I’m not long back from attending my first official tennis tournament down in Dublin.
Back in May 2016, i took part in visually impaired tennis at May fest and loved it. I happened to mention that it would be cool if it came to Northern Ireland, but thought nothing more about it. Eventually though, through
<a href=”http://www.dsni.co.uk”>Disability Sports NI</a>
<a href=”http://www.winsortennis.co.uk”>The Winsor tennis club</a>
Becoming involved, it became a reality. Basically, it is played like normal tennis, only the ball is bigger than normal and spongy. Inside the ball, is a smaller ball with ball bearings in it so that we can hear where the ball bounces. If you are a B1 which is no sight up to light perception i think, you play on half a normal courte and you are allowed up to 3 bounces to hit the ball after it has been served to you. If you are a B2 or B3, you play on a 3 quarter length courte and are allowed up to two bounces before hitting the ball after it is served to you. Otherwise the rules are exactly the same for normal play.
I have been playing the tennis now since about May time and i love it. I don’t always return the ball after a serve, and sometimes i forget to move for the ball, but otherwise i really do love it. It is the type of sport you would never get bored of as once you start playing, you just get in to the zone and it flies in.
On Sunday past, about 12 of us all headed down to Dublin to play the Dublin Visually impaired tennis team in a friendly tournament. We headed down to the <a href=”http://www.shankilltennisclub.com”>Shankill tennis club</a>
In Dublin. We arrived around half 12 or so and were greeted by the coaches and volunteers. We were provided with some tea and sandwiches which was a lovely welcome.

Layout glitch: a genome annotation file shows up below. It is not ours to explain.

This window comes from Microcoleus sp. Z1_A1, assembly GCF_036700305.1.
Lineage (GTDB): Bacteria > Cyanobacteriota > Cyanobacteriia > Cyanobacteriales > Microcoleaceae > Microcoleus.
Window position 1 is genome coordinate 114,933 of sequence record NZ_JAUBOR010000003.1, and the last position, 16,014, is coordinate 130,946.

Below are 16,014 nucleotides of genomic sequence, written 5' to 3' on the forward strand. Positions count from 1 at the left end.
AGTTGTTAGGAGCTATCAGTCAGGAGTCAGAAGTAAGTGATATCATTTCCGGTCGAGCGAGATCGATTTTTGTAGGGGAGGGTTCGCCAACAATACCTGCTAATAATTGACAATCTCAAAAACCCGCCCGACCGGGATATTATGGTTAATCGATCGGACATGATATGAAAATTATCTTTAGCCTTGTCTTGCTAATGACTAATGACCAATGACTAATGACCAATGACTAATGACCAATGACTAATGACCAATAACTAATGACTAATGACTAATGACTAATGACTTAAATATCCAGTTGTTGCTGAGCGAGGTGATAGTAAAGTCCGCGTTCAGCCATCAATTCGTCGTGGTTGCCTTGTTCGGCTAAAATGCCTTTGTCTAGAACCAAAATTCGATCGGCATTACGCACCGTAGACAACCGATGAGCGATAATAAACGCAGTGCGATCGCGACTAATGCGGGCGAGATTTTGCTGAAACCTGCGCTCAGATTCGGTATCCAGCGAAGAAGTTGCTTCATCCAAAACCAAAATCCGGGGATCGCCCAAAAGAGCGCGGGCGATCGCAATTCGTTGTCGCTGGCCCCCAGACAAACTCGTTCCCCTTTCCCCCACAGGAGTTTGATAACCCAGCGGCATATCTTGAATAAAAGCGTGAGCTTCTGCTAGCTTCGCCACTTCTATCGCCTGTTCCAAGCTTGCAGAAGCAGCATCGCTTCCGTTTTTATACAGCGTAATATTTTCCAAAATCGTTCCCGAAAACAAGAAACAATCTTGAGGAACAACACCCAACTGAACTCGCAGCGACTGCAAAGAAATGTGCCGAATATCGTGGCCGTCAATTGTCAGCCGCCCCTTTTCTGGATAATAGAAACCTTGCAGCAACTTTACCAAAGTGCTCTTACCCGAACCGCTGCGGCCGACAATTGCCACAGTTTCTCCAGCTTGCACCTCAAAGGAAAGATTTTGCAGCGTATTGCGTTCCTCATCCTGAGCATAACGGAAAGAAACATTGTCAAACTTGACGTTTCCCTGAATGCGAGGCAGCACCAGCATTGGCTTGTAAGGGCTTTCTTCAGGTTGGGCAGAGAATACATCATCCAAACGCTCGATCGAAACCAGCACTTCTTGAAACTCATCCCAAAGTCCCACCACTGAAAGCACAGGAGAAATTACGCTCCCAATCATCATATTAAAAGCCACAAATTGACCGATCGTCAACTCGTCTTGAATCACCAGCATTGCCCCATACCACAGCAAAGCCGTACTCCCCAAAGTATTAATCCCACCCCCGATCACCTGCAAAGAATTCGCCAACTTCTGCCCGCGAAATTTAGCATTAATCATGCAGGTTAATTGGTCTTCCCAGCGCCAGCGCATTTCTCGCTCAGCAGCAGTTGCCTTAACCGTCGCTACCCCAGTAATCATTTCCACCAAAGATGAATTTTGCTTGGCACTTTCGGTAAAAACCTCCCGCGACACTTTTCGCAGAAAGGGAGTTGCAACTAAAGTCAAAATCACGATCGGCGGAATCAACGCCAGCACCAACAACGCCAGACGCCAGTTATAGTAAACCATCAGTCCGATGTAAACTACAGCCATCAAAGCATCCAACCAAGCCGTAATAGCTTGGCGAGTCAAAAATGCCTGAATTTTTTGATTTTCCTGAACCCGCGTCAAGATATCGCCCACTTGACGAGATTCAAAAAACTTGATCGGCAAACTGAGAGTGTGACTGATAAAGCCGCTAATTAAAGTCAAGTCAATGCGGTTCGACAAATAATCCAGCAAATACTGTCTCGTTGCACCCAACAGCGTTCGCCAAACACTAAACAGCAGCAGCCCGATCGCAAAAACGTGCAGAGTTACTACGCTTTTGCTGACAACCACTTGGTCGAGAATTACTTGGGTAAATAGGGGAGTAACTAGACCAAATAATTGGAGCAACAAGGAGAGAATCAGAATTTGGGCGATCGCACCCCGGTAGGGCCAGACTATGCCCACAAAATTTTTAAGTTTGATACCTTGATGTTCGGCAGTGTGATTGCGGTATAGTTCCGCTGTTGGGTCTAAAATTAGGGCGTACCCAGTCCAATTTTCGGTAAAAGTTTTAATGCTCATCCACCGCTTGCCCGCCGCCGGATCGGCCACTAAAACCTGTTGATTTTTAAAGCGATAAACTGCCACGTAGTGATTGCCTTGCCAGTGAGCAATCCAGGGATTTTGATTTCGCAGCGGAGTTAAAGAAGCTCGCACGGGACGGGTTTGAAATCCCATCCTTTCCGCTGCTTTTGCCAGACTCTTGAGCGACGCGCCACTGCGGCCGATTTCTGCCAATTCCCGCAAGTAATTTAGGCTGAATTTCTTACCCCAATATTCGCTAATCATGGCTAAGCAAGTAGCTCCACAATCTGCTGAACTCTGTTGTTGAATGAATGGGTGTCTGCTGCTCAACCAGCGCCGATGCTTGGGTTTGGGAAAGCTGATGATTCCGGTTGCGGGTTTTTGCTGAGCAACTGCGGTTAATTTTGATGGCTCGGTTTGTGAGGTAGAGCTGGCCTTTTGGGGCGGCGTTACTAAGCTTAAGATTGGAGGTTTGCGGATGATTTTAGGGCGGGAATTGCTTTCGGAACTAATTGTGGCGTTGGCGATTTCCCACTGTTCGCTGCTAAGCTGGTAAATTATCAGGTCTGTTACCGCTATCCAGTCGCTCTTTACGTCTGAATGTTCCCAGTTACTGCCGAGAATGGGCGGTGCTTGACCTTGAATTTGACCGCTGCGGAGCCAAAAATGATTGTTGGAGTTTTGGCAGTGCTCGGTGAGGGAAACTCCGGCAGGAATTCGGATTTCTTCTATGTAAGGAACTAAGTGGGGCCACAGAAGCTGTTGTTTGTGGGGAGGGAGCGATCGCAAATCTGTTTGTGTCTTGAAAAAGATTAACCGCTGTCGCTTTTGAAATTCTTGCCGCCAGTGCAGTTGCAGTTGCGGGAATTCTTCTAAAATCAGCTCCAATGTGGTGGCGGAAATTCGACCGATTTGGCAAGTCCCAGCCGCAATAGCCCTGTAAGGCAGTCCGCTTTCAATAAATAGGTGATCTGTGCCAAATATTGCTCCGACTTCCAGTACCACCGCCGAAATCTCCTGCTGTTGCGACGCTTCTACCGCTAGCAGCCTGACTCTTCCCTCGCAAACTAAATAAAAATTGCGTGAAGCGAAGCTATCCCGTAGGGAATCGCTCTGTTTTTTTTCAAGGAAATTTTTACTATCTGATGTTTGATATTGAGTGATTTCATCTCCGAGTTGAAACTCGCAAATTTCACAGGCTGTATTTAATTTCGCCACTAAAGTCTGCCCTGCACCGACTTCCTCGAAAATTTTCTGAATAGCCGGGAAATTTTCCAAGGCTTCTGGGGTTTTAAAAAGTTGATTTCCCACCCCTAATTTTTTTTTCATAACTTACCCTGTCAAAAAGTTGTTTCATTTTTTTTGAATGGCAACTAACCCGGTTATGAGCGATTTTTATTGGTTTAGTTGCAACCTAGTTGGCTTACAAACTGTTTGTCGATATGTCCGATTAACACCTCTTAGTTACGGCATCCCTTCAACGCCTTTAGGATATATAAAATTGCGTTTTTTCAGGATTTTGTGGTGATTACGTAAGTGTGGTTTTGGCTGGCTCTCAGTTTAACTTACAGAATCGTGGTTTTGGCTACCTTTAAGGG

We then headed off to where the actual courtes were. We would be playing on an indoor courte which was a new experience for us as there are only two indoor tennis courtes here so we played on an outside courte. Apparently, Shankill have about 7 indoor courtes and 3 outdorr courtes plus a club house, so it is massive. Before we went on to the outdoor courte, we had to change our shoes as stones and things can scratch the surface of the courte. Once that was taken care of, we headed on to the courte. The courte felt like very hard tarmac but it was super clean and had a springy feel to it. It felt very nice under foot. Because a few of the Dublin team were unavailable through injury and illness, there were 5 chairs sitting along the side of the courte so that two people could play a game at a time and then we swaped over to play someone else.
We started by doing our warm up which consisted of jogging on the spot, running with our knees high and running as fast as we could whilst still running on the spot. We then had to put our hands behind us and try to hit our hands with our heels before running and rotating our shoulders back and forward. After thaat, we all gathered round to introduce ourselves and explain what catigory we were in and when we started playing tennis. It was then on to the excitement of playing a match.
We played 4 games altogether and were delighted to find out that we had won the tournament against Dublin. At the end of each game, each player had to shake hands with their fello player and say “well played”.
The time absolutely flew in and i could have kept playing. It was then back to the club house for some well deserved refreshments and to thank the Shankill club and players for hosting us. I really did have a ball and the bus back was full of craic about how we did.
Our next tournament will be in January back in Dublin. I am looking forward to it already!
I would like to thank the coaches at Winsor for coaching us so far and am looking forward to resumming play after Christmas.
In September last year, i took part in a course run by
Who specialise in running leadership programs to help individuals become better leaders in their organisations.
Finding your voice